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Another Epidemic – The “Fear” Flu

The swine flu has arrived.  News outlets are providing valuable information about this potentially fatal virus and how to minimize the risk of catching or spreading it.  We hear reminders to wash your hands frequently, avoid touching your face, and sneeze into your arm or elbow instead of your palm, along with recommendations to boost your immune system with plenty of rest, a good diet, and exercise.  Whether adults or children should stay home from work or school when flu-like symptoms arise is hotly debated.

Making wise choices regarding disease risks is important.  Taking responsibility for our health and the health of those around us demonstrates maturity and compassion.  No one wants to catch a debilitating, possibly fatal bug and miss precious days at work, or days spent looking for work, as so many people are doing now.  I’d like to mention another “virus” going around these days; one that you may not have realized is also “catching”.

I believe we are facing many different crises on a global or collective scale.  It’s not only financial, it’s personal.  People are being confronted with problems and challenges in a more pervasive and widespread way than I’ve ever seen before.  These times are difficult for everybody, whether they are struggling financially or not.

Parents are having problems with rebellious adolescents, people in recovery are battling addictions they thought they’d conquered, and others have become obsessed with doing everything as perfectly as possible to reduce any negative risks.  People are also experiencing physical health crises, whether from chronic or acute disease, pain, or disability.  Ask almost anyone if they’re struggling with something, and you’ll be surprised what you hear.

There is a tremendous spirit of fear spreading through our country now.  Go to the grocery store, the gym, the doctor’s office, the coffee place, and you can feel the anxiety in the air.  People are scared, and their anxiety creates a fog of fear that almost anyone can feel and absorb.

I experienced this recently when I had lunch at a restaurant where I’ve eaten for years.  The owner is an old friend and her business has gone down precipitously in the last few months.  She can’t afford the rent anymore.  Most of the other tenants in the shopping center where she’s located have gone out of business, so foot traffic is down and she’s fighting for survival.  While I had been hoping over lunch for a brief mid-day respite from helping people in panic mode, I willingly listened as the owner shared her pain over her fear of losing the business.  She shared the intense conflicts she’s having with the landlord

You guessed it – my good friend has a bad case of the “fear” virus.

How can you avoid the “fear” virus?  Along the lines of the recommendations for the swine flu, here are a few of my suggestions for avoiding this nasty bug.

1.  “Wash” your mind frequently

With my friend, the restaurant owner, I started by encouraging her to shift her mind out of the anxiety that she’s feeling.  I saw how fear was aggravating a chronic situation for her, a situation for which a solution won’t happen right away.  She’s not just concerned, she’s worrying.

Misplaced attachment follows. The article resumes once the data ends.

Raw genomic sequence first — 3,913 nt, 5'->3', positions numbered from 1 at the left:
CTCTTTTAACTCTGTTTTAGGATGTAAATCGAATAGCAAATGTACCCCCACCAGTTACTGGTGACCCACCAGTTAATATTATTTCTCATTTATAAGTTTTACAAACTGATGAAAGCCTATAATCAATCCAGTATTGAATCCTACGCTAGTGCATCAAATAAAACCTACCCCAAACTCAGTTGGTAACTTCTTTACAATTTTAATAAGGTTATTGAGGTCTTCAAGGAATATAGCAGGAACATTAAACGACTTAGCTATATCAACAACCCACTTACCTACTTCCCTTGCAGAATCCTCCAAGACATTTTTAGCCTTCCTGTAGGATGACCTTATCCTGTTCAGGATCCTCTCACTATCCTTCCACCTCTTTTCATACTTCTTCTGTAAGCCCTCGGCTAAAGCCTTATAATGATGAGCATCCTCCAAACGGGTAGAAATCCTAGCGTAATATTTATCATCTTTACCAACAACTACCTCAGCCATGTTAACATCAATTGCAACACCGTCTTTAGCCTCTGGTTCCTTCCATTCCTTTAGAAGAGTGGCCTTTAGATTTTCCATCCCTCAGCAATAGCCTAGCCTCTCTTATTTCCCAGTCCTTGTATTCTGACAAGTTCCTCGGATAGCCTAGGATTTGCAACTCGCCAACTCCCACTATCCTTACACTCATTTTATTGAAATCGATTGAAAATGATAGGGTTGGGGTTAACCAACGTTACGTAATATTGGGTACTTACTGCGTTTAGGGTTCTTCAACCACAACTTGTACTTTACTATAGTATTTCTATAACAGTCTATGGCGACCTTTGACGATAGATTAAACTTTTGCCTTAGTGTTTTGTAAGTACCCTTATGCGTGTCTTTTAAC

The difference between concern and worry is that with worry we imagine and anticipate the worst.  We get ahead of ourselves, anxious over next week or next month, becoming overwhelmed, discouraged, and despairing.  These negative thoughts are completely useless and destructive and can make us emotionally and physically sick.  When fear and anxiety start to set in, use mental discipline to “wash” them away.

2.  Avoid contact with worry “germs”

It’s hard not to pick up the spirit of fear from the people we meet – or even just sitting around the dinner table.  Don’t let someone else’s anxieties take up residence in you..  Instead, choose to feel concern.

Concern, as opposed to worry, can be positive. With concern, you deal with what you’ve got on your plate today.  You do the best you can with the difficulties that you’re facing without getting too far ahead of yourself, and you give it your best shot.  You live for today, open and receptive to new opportunities, doing what you can to survive and do well.  None of us knows what tomorrow will bring.  The idea that we might be able to come up with a perfect plan to create complete security is an illusion.

3.  Be careful where you “sneeze” your negativity

In other words, think about what you’re sharing. I encourage you to relate to other people by sharing your pain and struggles without being a fear-monger.  Make it a priority to relate and share empathy and compassion with everyone around you.  Don’t spread doom and gloom; don’t be Chicken Little.  Many of us have found that times of crisis are profound opportunities for transforming our lives.

And save a little compassion for yourself, too.  Again, as with the swine flu, get as much rest, good food, and exercise as you can.  Take care of yourself and the people you love.  While there’s no way to stay immune to our “fear epidemic”, compassion and caring may just be the antidote you’ve been looking for.